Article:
8 Grocery Shopping Hacks for the Coupon Averse
The latest consumer expenditures data collected by the Bureau of Labor Statistics indicate that the average American spends about $7,000 a year on food, $4,000 of which is spent on food prepared at home.1 Though food is a basic need, what you spend at the grocery is completely within your control—even if you loathe coupons. Here are simple grocery shopping hacks that can lower your food expenses right away.
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1. Check the pricing policy.
Stores often have “stock up sales” but not all require that you buy the promotion in its entirety (like 5 for $10) to receive the per item savings. (On the other hand, some stores do mandate “all or nothing”). Know the policy before you start shopping.
2. Ask when the cycles happen.
Each grocery store location has its own unique time that perishable items like meats, seafood, produce and bagged salads are marked down, based on demand and delivery schedules. Ask the produce and seafood manager, and butcher what day and time the markdown process generally takes place. Set a recurring reminder on your calendar so you can plan a store visit if you know you’ll make a meal involving those items that week.
3. Weigh the cost of convenience.
There is a cost associated with convenience at the grocery store when it comes to the price of pre-sliced vegetables and fruits. In some cases, the costs are justified. (Who has the time to core a pineapple?) But slicing your own apples, celery, cucumbers and tomatoes, chopping broccoli and cauliflower, and dicing onions takes little time, and could mean you’ll spend about ½ of what you’d pay for the pre-prepped variety (which often spoils faster, too). Invest in one quality knife to make prep frustration-free, and prepare produce when you have downtime (like a Sunday afternoon).
4. Don’t pay for packaging.
The bulk foods section can save you money on items you use a lot of– like grains, nuts, seeds, and dried fruits, along with spices you may need just a bit of for a recipe, says Sue Eull, an integrative nutrition health coach and founder of Eull’s Health Coaching. Some grocery stores may also offer savings for buying larger quantities of bulk foods, and case quantities of packaged foods and wine.1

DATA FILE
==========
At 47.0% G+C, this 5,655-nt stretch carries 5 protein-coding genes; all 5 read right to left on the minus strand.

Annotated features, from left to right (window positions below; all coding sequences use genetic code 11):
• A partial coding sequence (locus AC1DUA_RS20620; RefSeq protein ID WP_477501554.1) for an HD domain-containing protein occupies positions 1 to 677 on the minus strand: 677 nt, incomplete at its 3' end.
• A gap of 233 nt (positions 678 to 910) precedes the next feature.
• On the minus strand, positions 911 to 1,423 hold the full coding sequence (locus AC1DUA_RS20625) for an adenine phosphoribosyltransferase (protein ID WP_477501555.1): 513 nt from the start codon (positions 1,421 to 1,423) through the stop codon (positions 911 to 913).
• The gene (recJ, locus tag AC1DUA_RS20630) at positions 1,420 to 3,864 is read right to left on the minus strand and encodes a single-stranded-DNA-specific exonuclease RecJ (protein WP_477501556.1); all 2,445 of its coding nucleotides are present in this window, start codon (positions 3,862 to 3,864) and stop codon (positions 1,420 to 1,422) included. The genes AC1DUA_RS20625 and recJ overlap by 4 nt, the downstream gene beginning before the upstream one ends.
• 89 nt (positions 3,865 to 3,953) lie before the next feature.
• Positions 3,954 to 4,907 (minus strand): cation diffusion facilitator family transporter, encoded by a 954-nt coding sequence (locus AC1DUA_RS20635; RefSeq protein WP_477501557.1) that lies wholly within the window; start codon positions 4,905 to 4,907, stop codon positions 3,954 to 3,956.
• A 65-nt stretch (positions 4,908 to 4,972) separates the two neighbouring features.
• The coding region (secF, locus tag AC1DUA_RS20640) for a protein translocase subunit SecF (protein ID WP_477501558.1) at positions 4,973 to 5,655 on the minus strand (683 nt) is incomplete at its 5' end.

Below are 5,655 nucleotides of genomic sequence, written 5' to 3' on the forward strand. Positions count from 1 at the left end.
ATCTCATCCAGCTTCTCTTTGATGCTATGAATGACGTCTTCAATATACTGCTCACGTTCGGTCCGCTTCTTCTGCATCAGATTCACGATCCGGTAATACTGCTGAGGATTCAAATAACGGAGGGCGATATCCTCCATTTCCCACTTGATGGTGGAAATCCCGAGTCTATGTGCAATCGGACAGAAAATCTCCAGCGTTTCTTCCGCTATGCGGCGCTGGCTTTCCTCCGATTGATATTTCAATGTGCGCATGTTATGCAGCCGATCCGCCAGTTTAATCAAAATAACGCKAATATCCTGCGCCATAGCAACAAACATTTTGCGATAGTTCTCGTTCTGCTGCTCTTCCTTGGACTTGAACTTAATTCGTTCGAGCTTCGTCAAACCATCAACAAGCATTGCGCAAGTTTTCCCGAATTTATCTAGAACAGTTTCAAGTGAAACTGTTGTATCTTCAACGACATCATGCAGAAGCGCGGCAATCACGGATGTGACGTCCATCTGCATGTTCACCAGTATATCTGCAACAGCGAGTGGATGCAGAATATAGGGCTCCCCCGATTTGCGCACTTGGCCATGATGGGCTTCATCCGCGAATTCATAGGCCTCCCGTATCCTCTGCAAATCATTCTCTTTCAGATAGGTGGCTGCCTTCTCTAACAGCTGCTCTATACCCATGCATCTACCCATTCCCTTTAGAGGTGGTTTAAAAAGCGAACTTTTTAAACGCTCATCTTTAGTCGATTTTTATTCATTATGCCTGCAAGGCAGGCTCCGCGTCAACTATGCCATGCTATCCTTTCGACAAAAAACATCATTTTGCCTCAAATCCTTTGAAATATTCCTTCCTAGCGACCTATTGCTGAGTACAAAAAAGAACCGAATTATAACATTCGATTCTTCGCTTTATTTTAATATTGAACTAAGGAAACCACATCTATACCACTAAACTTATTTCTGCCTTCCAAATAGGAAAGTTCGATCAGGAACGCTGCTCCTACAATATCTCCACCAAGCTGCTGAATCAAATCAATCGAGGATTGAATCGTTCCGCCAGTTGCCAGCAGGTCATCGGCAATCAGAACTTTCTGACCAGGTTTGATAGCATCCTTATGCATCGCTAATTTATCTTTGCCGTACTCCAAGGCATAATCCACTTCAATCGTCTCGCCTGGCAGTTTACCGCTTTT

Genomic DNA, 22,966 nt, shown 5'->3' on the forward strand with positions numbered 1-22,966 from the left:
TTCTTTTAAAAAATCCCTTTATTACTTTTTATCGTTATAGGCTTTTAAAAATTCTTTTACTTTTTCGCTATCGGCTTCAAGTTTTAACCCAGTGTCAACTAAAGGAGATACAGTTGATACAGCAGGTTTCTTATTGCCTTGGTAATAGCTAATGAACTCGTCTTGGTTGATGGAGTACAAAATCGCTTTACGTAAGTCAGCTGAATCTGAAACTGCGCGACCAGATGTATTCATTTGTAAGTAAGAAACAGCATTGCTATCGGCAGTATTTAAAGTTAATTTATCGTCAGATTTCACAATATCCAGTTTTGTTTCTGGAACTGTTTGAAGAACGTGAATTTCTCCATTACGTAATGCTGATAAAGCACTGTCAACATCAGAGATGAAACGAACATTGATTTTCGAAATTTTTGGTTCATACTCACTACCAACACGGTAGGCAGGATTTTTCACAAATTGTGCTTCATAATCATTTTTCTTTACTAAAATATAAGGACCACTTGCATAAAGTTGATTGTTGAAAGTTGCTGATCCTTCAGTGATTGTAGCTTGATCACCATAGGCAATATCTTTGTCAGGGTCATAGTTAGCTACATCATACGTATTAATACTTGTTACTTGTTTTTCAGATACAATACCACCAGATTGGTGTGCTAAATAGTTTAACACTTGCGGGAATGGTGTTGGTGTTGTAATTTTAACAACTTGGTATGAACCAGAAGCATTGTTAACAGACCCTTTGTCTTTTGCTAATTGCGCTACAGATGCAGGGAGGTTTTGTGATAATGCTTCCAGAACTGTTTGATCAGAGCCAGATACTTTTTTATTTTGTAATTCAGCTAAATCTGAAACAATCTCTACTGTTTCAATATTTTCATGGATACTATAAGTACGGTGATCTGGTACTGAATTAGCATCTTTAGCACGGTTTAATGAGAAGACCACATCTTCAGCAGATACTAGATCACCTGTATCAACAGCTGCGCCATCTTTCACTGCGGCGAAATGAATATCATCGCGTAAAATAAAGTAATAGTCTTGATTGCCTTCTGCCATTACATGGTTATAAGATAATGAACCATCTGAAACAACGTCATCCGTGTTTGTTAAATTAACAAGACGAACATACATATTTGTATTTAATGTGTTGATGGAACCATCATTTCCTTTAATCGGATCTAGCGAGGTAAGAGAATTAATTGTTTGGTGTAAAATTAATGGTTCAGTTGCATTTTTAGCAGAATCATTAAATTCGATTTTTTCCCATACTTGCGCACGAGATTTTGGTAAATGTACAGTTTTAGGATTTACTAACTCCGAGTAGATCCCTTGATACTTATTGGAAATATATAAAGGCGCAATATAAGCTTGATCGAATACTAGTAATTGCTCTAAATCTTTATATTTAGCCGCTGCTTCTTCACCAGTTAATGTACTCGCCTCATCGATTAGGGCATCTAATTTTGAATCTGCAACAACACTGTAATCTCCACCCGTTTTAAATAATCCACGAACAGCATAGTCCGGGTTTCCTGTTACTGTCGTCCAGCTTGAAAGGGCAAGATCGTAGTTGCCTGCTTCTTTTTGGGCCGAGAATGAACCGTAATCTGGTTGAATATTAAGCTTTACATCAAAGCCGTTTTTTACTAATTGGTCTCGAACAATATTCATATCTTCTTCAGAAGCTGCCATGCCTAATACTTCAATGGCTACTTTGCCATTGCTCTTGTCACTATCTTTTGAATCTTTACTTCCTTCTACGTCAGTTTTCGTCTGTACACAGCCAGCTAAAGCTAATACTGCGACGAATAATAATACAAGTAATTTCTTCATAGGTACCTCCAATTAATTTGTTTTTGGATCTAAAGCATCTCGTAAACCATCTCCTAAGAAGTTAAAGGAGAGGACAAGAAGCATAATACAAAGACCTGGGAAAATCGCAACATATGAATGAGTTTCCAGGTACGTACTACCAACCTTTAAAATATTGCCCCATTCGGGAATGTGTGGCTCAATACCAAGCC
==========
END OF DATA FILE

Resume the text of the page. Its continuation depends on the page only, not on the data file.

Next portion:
5. Shop the outskirts.
When you eat a diet composed of processed foods and empty calories, you eat more in general. Eull advises her clients to shop the perimeter of the grocery store, where the freshest and whole foods (which will fill you up faster, and keep you feeling satisfied longer) are usually located, along with deeply discounted produce and in-store prepared items that are nearing expiration.
6. Make it tough to over shop.
In the research paper, Unplanned Category Purchase Incidence: Who Does It, How Often and Why, Wharton marketing professor David R. Bell and his colleagues found that unplanned purchasing goes up by 44% when shoppers drive to the store, compared to when they walk there.2 Shopping with a basket instead of a cart keeps your shopping at minimum, too. Eull adds that you’ll be less tempted by the processed foods in the middle aisles when you’ve already filled your basket with produce from the perimeter.
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7. Don’t plan less because you’re not on a tight budget.
When you’re not feeding a large family or challenged by a lack of disposable income, it may feel easier to let your grocery shopping be carefree. But Bell and his team found that young, unmarried adult households with higher incomes do 45% more unplanned buying. Their studies also revealed that unplanned purchasing goes up by 23% when the shopping trip itself is unplanned. Make a list of items that will get you through at least one week, and vow not to go back to the store until one full week has passed.
8. Keep yourself away from temptation.
Amazon Prime Pantry delivers up to 45 pounds of grocery store items right to your door, saving you time, fuel costs, and the temptation of going to the store and overspending. Though you’ll pay $5.99 to ship each box, Joanie Demer3, founder of The Krazy Coupon Lady, says she price compared all of the items to Wal-Mart, and never paid more than 8% above the retailer’s sticker price. Prime Pantry orders require an Amazon Prime membership, which is free for 30 days, and costs $99 for the year.
Remember there’s always an opportunity cost associated with money—regardless of how much you make. By putting a little strategy into your grocery shopping, you could realize more cash flow that can be put towards eliminating debt, building emergency savings or retirement funds, home buying, investing, or even taking a vacation.